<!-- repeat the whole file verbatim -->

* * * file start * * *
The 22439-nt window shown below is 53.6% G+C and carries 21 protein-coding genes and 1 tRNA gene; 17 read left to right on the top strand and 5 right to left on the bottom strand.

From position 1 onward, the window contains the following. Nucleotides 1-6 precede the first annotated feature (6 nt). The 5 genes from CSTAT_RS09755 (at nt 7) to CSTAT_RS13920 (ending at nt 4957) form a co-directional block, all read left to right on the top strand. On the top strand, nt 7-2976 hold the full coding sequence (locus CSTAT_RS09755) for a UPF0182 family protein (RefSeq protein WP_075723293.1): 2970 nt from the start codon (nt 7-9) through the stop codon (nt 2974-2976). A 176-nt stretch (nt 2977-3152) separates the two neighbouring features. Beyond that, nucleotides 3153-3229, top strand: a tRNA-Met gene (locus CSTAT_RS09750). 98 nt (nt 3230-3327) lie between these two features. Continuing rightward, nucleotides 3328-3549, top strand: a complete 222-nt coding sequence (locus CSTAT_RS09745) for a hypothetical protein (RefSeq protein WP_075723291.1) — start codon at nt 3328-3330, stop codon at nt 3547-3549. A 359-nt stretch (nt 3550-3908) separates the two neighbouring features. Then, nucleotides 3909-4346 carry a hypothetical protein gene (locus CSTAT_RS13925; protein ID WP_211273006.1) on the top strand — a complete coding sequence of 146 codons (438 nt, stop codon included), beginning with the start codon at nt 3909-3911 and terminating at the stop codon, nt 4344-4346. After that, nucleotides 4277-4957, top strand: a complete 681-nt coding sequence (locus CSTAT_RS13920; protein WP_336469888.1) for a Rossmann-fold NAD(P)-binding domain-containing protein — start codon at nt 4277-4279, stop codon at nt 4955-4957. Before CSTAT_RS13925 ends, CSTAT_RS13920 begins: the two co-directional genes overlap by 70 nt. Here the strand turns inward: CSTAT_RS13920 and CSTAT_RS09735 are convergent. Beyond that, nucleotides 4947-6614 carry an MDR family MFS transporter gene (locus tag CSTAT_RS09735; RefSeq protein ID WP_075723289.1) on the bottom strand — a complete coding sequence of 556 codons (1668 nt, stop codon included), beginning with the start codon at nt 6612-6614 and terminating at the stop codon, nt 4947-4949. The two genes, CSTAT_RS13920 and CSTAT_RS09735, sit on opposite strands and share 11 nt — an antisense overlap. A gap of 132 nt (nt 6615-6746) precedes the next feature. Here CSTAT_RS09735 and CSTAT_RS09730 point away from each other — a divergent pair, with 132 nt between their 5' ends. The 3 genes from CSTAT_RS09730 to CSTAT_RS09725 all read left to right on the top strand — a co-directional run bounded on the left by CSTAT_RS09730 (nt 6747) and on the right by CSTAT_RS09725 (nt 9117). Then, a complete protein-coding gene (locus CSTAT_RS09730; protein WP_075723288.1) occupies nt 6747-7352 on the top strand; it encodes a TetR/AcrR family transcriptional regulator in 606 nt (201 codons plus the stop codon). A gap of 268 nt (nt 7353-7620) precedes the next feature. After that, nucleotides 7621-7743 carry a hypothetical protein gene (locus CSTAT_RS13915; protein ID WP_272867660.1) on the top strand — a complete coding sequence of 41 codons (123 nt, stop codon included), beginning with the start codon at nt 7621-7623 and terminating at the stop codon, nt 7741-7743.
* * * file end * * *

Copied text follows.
The 22439-nt window shown below is 53.6% G+C and carries 21 protein-coding genes and 1 tRNA gene; 17 read left to right on the top strand and 5 right to left on the bottom strand.

From position 1 onward, the window contains the following. Nucleotides 1-6 precede the first annotated feature (6 nt). The 5 genes from CSTAT_RS09755 (at nt 7) to CSTAT_RS13920 (ending at nt 4957) form a co-directional block, all read left to right on the top strand. On the top strand, nt 7-2976 hold the full coding sequence (locus CSTAT_RS09755) for a UPF0182 family protein (RefSeq protein WP_075723293.1): 2970 nt from the start codon (nt 7-9) through the stop codon (nt 2974-2976). A 176-nt stretch (nt 2977-3152) separates the two neighbouring features. Beyond that, nucleotides 3153-3229, top strand: a tRNA-Met gene (locus CSTAT_RS09750). 98 nt (nt 3230-3327) lie between these two features. Continuing rightward, nucleotides 3328-3549, top strand: a complete 222-nt coding sequence (locus CSTAT_RS09745) for a hypothetical protein (RefSeq protein WP_075723291.1) — start codon at nt 3328-3330, stop codon at nt 3547-3549. A 359-nt stretch (nt 3550-3908) separates the two neighbouring features. Then, nucleotides 3909-4346 carry a hypothetical protein gene (locus CSTAT_RS13925; protein ID WP_211273006.1) on the top strand — a complete coding sequence of 146 codons (438 nt, stop codon included), beginning with the start codon at nt 3909-3911 and terminating at the stop codon, nt 4344-4346. After that, nucleotides 4277-4957, top strand: a complete 681-nt coding sequence (locus CSTAT_RS13920; protein WP_336469888.1) for a Rossmann-fold NAD(P)-binding domain-containing protein — start codon at nt 4277-4279, stop codon at nt 4955-4957. Before CSTAT_RS13925 ends, CSTAT_RS13920 begins: the two co-directional genes overlap by 70 nt. Here the strand turns inward: CSTAT_RS13920 and CSTAT_RS09735 are convergent. Beyond that, nucleotides 4947-6614 carry an MDR family MFS transporter gene (locus tag CSTAT_RS09735; RefSeq protein ID WP_075723289.1) on the bottom strand — a complete coding sequence of 556 codons (1668 nt, stop codon included), beginning with the start codon at nt 6612-6614 and terminating at the stop codon, nt 4947-4949. The two genes, CSTAT_RS13920 and CSTAT_RS09735, sit on opposite strands and share 11 nt — an antisense overlap. A gap of 132 nt (nt 6615-6746) precedes the next feature. Here CSTAT_RS09735 and CSTAT_RS09730 point away from each other — a divergent pair, with 132 nt between their 5' ends. The 3 genes from CSTAT_RS09730 to CSTAT_RS09725 all read left to right on the top strand — a co-directional run bounded on the left by CSTAT_RS09730 (nt 6747) and on the right by CSTAT_RS09725 (nt 9117). Then, a complete protein-coding gene (locus CSTAT_RS09730; protein WP_075723288.1) occupies nt 6747-7352 on the top strand; it encodes a TetR/AcrR family transcriptional regulator in 606 nt (201 codons plus the stop codon). A gap of 268 nt (nt 7353-7620) precedes the next feature. After that, nucleotides 7621-7743 carry a hypothetical protein gene (locus CSTAT_RS13915; protein ID WP_272867660.1) on the top strand — a complete coding sequence of 41 codons (123 nt, stop codon included), beginning with the start codon at nt 7621-7623 and terminating at the stop codon, nt 7741-7743.